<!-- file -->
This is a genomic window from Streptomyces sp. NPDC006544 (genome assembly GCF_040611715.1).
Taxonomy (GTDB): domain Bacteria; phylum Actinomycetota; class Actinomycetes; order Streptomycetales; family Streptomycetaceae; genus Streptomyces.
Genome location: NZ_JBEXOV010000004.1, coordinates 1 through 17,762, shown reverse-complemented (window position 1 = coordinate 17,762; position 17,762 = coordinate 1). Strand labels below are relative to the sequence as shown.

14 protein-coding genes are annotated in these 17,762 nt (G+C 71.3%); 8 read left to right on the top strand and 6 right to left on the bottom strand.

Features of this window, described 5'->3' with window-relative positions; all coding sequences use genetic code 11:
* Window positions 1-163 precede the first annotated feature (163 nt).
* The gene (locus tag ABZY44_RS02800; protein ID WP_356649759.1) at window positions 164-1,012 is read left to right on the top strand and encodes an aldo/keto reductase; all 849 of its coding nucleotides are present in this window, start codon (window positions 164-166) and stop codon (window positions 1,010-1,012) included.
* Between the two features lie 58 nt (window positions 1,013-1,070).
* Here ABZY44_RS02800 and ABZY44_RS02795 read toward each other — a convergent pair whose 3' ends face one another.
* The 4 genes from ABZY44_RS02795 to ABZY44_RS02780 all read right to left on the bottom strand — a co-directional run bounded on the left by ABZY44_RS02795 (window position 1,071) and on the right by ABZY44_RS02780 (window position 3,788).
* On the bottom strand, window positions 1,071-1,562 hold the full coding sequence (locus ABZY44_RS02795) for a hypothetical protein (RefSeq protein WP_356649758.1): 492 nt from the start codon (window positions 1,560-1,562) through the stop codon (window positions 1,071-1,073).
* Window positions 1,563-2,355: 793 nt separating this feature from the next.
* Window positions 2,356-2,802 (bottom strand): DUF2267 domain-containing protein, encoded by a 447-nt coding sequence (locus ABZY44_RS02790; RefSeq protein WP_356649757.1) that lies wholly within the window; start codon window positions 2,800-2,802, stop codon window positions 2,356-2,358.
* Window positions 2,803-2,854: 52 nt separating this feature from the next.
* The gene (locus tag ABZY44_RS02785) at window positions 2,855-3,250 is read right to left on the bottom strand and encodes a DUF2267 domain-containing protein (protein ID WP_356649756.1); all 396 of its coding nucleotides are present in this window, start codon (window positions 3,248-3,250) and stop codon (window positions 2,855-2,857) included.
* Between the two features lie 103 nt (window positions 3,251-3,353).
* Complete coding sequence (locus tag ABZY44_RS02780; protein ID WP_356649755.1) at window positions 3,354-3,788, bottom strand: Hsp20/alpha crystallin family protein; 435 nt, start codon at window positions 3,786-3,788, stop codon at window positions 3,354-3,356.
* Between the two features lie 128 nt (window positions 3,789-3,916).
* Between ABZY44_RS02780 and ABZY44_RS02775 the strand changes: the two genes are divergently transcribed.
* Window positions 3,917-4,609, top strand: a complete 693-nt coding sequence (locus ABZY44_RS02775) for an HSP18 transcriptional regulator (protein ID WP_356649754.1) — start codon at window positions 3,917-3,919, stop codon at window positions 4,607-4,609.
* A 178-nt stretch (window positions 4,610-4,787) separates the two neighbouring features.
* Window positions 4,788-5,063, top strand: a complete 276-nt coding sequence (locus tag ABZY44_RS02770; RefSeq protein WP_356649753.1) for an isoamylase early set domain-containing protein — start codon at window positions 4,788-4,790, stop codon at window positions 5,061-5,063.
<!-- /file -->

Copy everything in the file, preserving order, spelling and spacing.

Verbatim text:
This is a genomic window from Streptomyces sp. NPDC006544 (genome assembly GCF_040611715.1).
Taxonomy (GTDB): domain Bacteria; phylum Actinomycetota; class Actinomycetes; order Streptomycetales; family Streptomycetaceae; genus Streptomyces.
Genome location: NZ_JBEXOV010000004.1, coordinates 1 through 17,762, shown reverse-complemented (window position 1 = coordinate 17,762; position 17,762 = coordinate 1). Strand labels below are relative to the sequence as shown.

14 protein-coding genes are annotated in these 17,762 nt (G+C 71.3%); 8 read left to right on the top strand and 6 right to left on the bottom strand.

Features of this window, described 5'->3' with window-relative positions; all coding sequences use genetic code 11:
* Window positions 1-163 precede the first annotated feature (163 nt).
* The gene (locus tag ABZY44_RS02800; protein ID WP_356649759.1) at window positions 164-1,012 is read left to right on the top strand and encodes an aldo/keto reductase; all 849 of its coding nucleotides are present in this window, start codon (window positions 164-166) and stop codon (window positions 1,010-1,012) included.
* Between the two features lie 58 nt (window positions 1,013-1,070).
* Here ABZY44_RS02800 and ABZY44_RS02795 read toward each other — a convergent pair whose 3' ends face one another.
* The 4 genes from ABZY44_RS02795 to ABZY44_RS02780 all read right to left on the bottom strand — a co-directional run bounded on the left by ABZY44_RS02795 (window position 1,071) and on the right by ABZY44_RS02780 (window position 3,788).
* On the bottom strand, window positions 1,071-1,562 hold the full coding sequence (locus ABZY44_RS02795) for a hypothetical protein (RefSeq protein WP_356649758.1): 492 nt from the start codon (window positions 1,560-1,562) through the stop codon (window positions 1,071-1,073).
* Window positions 1,563-2,355: 793 nt separating this feature from the next.
* Window positions 2,356-2,802 (bottom strand): DUF2267 domain-containing protein, encoded by a 447-nt coding sequence (locus ABZY44_RS02790; RefSeq protein WP_356649757.1) that lies wholly within the window; start codon window positions 2,800-2,802, stop codon window positions 2,356-2,358.
* Window positions 2,803-2,854: 52 nt separating this feature from the next.
* The gene (locus tag ABZY44_RS02785) at window positions 2,855-3,250 is read right to left on the bottom strand and encodes a DUF2267 domain-containing protein (protein ID WP_356649756.1); all 396 of its coding nucleotides are present in this window, start codon (window positions 3,248-3,250) and stop codon (window positions 2,855-2,857) included.
* Between the two features lie 103 nt (window positions 3,251-3,353).
* Complete coding sequence (locus tag ABZY44_RS02780; protein ID WP_356649755.1) at window positions 3,354-3,788, bottom strand: Hsp20/alpha crystallin family protein; 435 nt, start codon at window positions 3,786-3,788, stop codon at window positions 3,354-3,356.
* Between the two features lie 128 nt (window positions 3,789-3,916).
* Between ABZY44_RS02780 and ABZY44_RS02775 the strand changes: the two genes are divergently transcribed.
* Window positions 3,917-4,609, top strand: a complete 693-nt coding sequence (locus ABZY44_RS02775) for an HSP18 transcriptional regulator (protein ID WP_356649754.1) — start codon at window positions 3,917-3,919, stop codon at window positions 4,607-4,609.
* A 178-nt stretch (window positions 4,610-4,787) separates the two neighbouring features.
* Window positions 4,788-5,063, top strand: a complete 276-nt coding sequence (locus tag ABZY44_RS02770; RefSeq protein WP_356649753.1) for an isoamylase early set domain-containing protein — start codon at window positions 4,788-4,790, stop codon at window positions 5,061-5,063.